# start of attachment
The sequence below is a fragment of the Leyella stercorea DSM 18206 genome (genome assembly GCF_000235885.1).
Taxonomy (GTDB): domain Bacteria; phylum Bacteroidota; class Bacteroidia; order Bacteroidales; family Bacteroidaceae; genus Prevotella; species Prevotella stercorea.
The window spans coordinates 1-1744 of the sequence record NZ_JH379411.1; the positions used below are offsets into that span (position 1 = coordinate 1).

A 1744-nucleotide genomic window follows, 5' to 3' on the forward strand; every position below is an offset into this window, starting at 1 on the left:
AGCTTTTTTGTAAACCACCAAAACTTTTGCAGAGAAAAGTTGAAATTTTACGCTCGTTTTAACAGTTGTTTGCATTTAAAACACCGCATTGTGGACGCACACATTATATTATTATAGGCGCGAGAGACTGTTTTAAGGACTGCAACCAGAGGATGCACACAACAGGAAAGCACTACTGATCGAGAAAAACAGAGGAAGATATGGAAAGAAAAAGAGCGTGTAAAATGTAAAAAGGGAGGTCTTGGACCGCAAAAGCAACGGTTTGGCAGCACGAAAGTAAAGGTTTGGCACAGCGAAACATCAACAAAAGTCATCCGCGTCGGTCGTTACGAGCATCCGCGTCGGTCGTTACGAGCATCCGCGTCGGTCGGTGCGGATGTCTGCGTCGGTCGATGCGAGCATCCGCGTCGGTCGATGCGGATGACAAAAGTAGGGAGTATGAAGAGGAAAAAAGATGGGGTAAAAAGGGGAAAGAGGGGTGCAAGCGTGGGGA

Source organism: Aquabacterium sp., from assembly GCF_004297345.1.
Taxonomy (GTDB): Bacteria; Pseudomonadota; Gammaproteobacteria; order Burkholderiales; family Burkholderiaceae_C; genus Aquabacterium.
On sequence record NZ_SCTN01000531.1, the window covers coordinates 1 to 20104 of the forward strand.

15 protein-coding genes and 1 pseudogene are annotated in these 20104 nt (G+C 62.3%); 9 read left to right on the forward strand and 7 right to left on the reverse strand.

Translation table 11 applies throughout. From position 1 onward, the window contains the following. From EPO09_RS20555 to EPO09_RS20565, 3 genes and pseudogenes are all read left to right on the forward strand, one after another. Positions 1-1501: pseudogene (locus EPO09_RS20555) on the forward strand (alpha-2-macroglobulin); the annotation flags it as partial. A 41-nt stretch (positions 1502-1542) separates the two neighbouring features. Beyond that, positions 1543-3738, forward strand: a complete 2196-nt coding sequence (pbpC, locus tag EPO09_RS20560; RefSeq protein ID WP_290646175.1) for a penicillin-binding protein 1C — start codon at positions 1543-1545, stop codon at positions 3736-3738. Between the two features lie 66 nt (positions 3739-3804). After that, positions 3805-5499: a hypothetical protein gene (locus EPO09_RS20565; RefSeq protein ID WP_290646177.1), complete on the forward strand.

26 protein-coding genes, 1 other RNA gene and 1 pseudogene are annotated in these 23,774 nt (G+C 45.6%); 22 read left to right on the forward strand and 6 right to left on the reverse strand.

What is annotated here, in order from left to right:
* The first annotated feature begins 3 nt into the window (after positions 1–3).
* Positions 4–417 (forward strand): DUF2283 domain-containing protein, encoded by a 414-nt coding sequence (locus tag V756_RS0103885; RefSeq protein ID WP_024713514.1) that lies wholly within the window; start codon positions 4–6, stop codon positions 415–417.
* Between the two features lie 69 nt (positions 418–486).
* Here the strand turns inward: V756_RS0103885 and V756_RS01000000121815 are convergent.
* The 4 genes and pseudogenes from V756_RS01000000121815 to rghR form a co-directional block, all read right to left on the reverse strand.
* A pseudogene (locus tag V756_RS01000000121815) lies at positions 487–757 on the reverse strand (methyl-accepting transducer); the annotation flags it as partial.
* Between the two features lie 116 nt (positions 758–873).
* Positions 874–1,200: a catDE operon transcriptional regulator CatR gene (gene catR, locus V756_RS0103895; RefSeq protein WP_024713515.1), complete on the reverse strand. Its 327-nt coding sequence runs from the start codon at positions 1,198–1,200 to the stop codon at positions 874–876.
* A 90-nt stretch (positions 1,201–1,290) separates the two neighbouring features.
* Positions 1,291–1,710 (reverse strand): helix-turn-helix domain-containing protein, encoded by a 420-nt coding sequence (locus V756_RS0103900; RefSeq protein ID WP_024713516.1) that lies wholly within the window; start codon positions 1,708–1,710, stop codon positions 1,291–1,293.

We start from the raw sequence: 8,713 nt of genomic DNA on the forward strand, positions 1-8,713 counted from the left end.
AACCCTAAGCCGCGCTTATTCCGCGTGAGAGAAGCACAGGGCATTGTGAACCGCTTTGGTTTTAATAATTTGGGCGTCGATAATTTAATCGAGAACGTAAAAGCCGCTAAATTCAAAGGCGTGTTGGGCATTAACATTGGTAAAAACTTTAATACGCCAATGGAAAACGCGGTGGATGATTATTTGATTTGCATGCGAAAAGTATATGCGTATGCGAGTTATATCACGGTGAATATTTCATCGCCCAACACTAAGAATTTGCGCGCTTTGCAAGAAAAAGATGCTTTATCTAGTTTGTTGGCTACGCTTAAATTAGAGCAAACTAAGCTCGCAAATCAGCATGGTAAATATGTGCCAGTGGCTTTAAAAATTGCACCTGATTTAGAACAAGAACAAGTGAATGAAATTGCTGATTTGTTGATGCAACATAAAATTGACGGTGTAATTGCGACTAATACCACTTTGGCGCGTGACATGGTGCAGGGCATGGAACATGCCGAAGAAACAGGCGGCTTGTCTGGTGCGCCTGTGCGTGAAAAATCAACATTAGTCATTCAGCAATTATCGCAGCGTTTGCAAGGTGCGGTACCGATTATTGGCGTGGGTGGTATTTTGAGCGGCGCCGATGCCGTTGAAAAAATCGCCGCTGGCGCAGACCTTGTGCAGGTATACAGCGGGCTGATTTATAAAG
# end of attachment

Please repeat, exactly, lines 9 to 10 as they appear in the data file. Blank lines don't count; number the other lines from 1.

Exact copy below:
15 protein-coding genes and 1 pseudogene are annotated in these 20104 nt (G+C 62.3%); 9 read left to right on the forward strand and 7 right to left on the reverse strand.

Translation table 11 applies throughout. From position 1 onward, the window contains the following. From EPO09_RS20555 to EPO09_RS20565, 3 genes and pseudogenes are all read left to right on the forward strand, one after another. Positions 1-1501: pseudogene (locus EPO09_RS20555) on the forward strand (alpha-2-macroglobulin); the annotation flags it as partial. A 41-nt stretch (positions 1502-1542) separates the two neighbouring features. Beyond that, positions 1543-3738, forward strand: a complete 2196-nt coding sequence (pbpC, locus tag EPO09_RS20560; RefSeq protein ID WP_290646175.1) for a penicillin-binding protein 1C — start codon at positions 1543-1545, stop codon at positions 3736-3738. Between the two features lie 66 nt (positions 3739-3804). After that, positions 3805-5499: a hypothetical protein gene (locus EPO09_RS20565; RefSeq protein ID WP_290646177.1), complete on the forward strand.